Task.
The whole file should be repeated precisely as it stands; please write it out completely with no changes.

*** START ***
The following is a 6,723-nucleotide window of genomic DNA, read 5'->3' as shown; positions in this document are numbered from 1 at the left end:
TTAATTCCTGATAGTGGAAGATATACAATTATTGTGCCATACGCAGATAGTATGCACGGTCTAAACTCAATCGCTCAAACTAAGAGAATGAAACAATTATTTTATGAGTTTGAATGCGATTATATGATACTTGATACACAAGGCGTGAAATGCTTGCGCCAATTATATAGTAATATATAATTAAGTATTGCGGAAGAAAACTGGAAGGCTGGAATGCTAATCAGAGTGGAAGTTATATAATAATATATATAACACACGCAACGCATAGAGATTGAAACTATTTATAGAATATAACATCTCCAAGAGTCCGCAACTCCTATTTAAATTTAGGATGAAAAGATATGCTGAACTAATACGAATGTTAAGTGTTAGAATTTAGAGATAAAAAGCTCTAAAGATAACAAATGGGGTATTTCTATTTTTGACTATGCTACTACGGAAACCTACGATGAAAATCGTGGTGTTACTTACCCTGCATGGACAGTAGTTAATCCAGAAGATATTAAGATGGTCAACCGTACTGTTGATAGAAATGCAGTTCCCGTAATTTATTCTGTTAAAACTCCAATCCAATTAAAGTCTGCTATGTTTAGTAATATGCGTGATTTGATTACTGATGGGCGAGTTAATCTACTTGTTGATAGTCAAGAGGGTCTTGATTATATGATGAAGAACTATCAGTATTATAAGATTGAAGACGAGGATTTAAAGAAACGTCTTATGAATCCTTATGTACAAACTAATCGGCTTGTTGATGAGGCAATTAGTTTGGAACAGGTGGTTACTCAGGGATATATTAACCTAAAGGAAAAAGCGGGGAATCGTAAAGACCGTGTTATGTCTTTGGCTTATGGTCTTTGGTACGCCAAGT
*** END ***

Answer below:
The following is a 6,723-nucleotide window of genomic DNA, read 5'->3' as shown; positions in this document are numbered from 1 at the left end:
TTAATTCCTGATAGTGGAAGATATACAATTATTGTGCCATACGCAGATAGTATGCACGGTCTAAACTCAATCGCTCAAACTAAGAGAATGAAACAATTATTTTATGAGTTTGAATGCGATTATATGATACTTGATACACAAGGCGTGAAATGCTTGCGCCAATTATATAGTAATATATAATTAAGTATTGCGGAAGAAAACTGGAAGGCTGGAATGCTAATCAGAGTGGAAGTTATATAATAATATATATAACACACGCAACGCATAGAGATTGAAACTATTTATAGAATATAACATCTCCAAGAGTCCGCAACTCCTATTTAAATTTAGGATGAAAAGATATGCTGAACTAATACGAATGTTAAGTGTTAGAATTTAGAGATAAAAAGCTCTAAAGATAACAAATGGGGTATTTCTATTTTTGACTATGCTACTACGGAAACCTACGATGAAAATCGTGGTGTTACTTACCCTGCATGGACAGTAGTTAATCCAGAAGATATTAAGATGGTCAACCGTACTGTTGATAGAAATGCAGTTCCCGTAATTTATTCTGTTAAAACTCCAATCCAATTAAAGTCTGCTATGTTTAGTAATATGCGTGATTTGATTACTGATGGGCGAGTTAATCTACTTGTTGATAGTCAAGAGGGTCTTGATTATATGATGAAGAACTATCAGTATTATAAGATTGAAGACGAGGATTTAAAGAAACGTCTTATGAATCCTTATGTACAAACTAATCGGCTTGTTGATGAGGCAATTAGTTTGGAACAGGTGGTTACTCAGGGATATATTAACCTAAAGGAAAAAGCGGGGAATCGTAAAGACCGTGTTATGTCTTTGGCTTATGGTCTTTGGTACGCCAAGT